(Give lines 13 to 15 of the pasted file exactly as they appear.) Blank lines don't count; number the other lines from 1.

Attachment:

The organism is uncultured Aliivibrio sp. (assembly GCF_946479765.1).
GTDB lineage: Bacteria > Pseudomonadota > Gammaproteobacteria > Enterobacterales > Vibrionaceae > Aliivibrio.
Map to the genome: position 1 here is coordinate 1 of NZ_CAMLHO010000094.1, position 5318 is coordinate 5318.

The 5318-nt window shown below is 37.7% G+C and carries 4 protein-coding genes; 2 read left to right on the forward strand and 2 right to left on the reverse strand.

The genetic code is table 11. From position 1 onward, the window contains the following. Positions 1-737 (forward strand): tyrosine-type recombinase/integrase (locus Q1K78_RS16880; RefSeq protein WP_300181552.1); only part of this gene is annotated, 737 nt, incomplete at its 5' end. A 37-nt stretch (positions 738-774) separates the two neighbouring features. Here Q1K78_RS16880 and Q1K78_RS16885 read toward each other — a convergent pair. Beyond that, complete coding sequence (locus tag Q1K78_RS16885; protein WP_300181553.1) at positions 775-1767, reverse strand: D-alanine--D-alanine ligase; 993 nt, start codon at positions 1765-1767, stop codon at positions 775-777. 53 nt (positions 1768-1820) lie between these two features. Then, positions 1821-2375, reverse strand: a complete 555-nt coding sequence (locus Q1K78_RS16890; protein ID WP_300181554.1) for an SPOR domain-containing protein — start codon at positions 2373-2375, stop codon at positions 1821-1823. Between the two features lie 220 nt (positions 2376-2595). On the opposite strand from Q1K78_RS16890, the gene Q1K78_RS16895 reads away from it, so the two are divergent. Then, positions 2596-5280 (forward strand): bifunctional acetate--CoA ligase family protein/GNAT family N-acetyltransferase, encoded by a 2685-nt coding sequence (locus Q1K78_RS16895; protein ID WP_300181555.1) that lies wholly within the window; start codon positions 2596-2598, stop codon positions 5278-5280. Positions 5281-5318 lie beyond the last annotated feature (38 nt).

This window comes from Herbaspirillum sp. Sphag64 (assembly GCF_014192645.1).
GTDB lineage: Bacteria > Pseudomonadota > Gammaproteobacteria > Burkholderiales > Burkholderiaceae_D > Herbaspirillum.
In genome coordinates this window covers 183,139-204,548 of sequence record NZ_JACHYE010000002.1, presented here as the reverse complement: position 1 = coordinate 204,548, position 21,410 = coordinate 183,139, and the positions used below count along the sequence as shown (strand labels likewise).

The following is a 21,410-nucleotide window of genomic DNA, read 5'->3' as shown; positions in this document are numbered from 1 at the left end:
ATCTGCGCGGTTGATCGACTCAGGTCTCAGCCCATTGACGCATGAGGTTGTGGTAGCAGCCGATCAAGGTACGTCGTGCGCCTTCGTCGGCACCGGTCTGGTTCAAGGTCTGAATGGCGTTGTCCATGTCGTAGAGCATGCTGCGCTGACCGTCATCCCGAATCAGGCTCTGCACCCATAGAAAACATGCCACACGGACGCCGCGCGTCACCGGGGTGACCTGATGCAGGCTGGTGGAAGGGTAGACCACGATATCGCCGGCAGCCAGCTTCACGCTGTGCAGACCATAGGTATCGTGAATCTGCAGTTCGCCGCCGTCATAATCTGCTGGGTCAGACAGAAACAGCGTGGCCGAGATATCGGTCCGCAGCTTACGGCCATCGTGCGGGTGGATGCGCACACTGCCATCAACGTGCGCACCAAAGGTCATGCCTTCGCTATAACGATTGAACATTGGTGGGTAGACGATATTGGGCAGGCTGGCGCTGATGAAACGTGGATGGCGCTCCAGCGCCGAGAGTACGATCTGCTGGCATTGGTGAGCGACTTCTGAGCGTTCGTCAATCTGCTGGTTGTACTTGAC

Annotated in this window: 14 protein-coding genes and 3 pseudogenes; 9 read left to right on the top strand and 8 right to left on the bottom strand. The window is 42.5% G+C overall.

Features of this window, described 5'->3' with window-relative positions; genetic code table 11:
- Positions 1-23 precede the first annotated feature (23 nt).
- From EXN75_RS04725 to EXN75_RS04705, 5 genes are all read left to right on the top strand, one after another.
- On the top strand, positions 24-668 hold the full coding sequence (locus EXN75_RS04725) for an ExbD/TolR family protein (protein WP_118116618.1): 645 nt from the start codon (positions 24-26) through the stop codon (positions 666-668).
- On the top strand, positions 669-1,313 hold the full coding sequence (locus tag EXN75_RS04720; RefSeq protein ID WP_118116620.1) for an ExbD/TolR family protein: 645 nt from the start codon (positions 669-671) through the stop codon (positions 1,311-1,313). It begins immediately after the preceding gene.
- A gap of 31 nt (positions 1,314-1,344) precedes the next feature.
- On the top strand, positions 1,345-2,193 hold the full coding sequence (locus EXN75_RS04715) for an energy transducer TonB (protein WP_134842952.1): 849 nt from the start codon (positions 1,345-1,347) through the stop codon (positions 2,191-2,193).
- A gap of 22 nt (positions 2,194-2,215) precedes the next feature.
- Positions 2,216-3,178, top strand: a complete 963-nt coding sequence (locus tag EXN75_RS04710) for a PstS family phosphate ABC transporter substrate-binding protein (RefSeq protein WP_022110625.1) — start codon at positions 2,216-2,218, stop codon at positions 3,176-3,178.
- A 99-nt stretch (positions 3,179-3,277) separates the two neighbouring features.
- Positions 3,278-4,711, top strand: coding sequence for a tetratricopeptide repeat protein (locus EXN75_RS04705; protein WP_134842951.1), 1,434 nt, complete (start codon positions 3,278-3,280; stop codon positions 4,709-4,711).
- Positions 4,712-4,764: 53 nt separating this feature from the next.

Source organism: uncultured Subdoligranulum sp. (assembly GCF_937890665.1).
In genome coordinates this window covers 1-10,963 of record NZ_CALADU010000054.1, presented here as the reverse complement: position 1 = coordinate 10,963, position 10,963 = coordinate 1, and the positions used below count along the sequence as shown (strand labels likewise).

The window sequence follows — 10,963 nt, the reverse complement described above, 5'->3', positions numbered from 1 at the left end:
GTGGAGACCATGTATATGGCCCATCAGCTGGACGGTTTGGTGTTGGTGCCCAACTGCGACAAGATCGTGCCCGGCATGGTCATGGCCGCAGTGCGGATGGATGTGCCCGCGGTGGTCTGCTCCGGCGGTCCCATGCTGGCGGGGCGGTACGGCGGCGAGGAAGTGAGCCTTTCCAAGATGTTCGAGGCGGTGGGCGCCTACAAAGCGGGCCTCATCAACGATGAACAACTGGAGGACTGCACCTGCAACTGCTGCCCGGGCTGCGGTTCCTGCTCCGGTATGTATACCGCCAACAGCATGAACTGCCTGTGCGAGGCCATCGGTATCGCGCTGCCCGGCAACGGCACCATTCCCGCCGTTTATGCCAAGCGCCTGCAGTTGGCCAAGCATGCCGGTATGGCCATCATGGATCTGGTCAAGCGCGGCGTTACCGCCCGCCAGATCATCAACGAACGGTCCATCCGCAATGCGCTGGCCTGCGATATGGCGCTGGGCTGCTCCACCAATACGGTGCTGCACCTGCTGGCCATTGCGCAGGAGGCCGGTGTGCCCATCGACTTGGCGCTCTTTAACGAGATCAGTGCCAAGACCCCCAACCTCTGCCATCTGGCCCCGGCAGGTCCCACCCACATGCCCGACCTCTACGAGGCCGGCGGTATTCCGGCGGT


- Positions 1-23 precede the first annotated feature (23 nt).
- From EXN75_RS04725 to EXN75_RS04705, 5 genes are all read left to right on the top strand, one after another.
- On the top strand, positions 24-668 hold the full coding sequence (locus EXN75_RS04725) for an ExbD/TolR family protein (protein WP_118116618.1): 645 nt from the start codon (positions 24-26) through the stop codon (positions 666-668).